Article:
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Spring 2019 · Vol. 48 No. 1 · pp. 71–74 

Book Review

Messianic Political Theology and Diaspora Ethics: Essays in Exile

P. Travis Kroeker. Eugene, OR: Cascade Books, 2017. 227 pages.

Reviewed by Layton Friesen

How will the human community live as it follows the Lord who manifests the sovereignty of God as a crucified messiah? This {72} is a key question in political theology. Mennonites have led the way in insisting that the kingdom of God as announced by Jesus is in fact urgently ready and intended to be enacted in earthly church community. This collection of essays by P. Travis Kroeker, professor of philosophical theology at McMaster University, rebukes this train of Anabaptism as too ecclesially triumphalistic, yet takes the same claim to a maturity and catholicity not seen before. He resources his argument with a dizzying cast of characters including novelists, critics, farmers, philosophers, and diarists, alongside a wide range of theologians.

The fifteen essays are sorted into three sections. First, “Apocalyptic Messianism and Political Theology” sets the broad exegetical and theological framework for apocalyptic messianism. Kroeker argues that, for the apostle Paul, the revealing of the Messiah in the world does not yield the nihilistic or world-denying fruit that Nietzsche and others have despised. Rather, reading 1 Corinthians 1–2 while using Augustine’s City of God as an apocalyptic interpretive lens, Kroeker shows that a creation-affirming use of the world is possible without a worldly possession and grasp. This sets our vision for the long, tenuous journey of the church under worldly conditions of suffering. A messianic use of creation is possible in a world whose powers have been confounded from within by the cross.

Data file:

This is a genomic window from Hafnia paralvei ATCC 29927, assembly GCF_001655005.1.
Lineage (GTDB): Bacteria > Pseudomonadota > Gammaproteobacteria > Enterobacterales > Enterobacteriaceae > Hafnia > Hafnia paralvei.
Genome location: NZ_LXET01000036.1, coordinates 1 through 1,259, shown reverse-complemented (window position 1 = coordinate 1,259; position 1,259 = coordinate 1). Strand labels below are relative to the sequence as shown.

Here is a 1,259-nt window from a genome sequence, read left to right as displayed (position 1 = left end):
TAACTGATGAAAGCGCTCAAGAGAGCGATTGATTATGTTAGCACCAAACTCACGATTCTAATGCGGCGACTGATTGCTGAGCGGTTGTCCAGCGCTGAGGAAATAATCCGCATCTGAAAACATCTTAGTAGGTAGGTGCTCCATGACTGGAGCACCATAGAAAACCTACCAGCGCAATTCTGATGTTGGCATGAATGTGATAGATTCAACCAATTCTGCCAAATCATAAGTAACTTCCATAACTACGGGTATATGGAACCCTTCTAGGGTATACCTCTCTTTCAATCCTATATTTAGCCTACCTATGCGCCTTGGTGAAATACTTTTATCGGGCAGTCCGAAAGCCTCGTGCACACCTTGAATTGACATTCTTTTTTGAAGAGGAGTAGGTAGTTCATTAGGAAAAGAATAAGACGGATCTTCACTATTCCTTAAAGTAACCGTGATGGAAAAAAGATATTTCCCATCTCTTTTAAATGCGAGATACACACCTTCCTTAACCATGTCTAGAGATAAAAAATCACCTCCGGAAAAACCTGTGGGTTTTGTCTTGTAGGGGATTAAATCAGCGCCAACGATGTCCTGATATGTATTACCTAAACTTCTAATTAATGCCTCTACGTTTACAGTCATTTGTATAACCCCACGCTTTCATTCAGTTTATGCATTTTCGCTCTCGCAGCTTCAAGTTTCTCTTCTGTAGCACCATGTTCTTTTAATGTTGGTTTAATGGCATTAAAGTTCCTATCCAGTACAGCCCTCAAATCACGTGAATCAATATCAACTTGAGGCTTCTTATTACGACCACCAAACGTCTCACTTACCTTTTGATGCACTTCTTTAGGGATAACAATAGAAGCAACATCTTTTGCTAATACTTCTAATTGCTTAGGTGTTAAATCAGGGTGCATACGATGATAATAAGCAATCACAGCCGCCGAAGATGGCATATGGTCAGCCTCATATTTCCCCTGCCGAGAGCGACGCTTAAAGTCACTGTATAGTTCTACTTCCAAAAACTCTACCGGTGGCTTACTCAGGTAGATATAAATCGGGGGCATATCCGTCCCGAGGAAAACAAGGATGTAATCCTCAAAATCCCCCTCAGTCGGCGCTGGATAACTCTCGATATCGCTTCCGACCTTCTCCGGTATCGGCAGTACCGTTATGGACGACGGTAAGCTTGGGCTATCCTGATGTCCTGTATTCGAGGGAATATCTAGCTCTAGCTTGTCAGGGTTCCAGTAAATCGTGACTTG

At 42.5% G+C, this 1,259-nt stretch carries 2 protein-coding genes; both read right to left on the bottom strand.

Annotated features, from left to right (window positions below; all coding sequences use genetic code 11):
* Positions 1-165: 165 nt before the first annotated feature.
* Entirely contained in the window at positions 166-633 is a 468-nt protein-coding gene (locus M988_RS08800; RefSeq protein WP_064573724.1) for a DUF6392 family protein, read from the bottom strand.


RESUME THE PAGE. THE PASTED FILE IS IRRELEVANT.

Second, “Political Theology and the Radical Reformation” contains essays in defense of Anabaptism as providing an eschatological ethic based in the love of neighbor for neighbor, reflecting Christ’s rule as the Lamb that was slain. Kroeker is keen to recover modest practices of community such as penitence, foot washing, and fraternal care for brothers and sisters in the church, practices that modern Mennonites leave behind even as they believe Anabaptism can find its place as a respectable academic endeavor. These practices witness to the manner in which the crucified Messiah rules in visible sovereignty.

A highlight here is a fine essay bringing into conversation John H. Yoder and Oliver O’Donovan. Kroeker shows that O’Donovan’s eschatology fails to finally issue in the specifically Christ-formed political judgments one should expect given his theology. Yoder’s eschatology, on the other hand, does not attend, as it should, to how the cross-figured life depends on a long training of our desires and affections. Kroeker feels that Yoder has grievously caricatured Augustine in this regard and has neglected a form of messianic ethic in the bishop of Hippo that could have tempered Yoder’s triumphalistic ecclesiology with an account of the process by which our loves are trained for the city of God.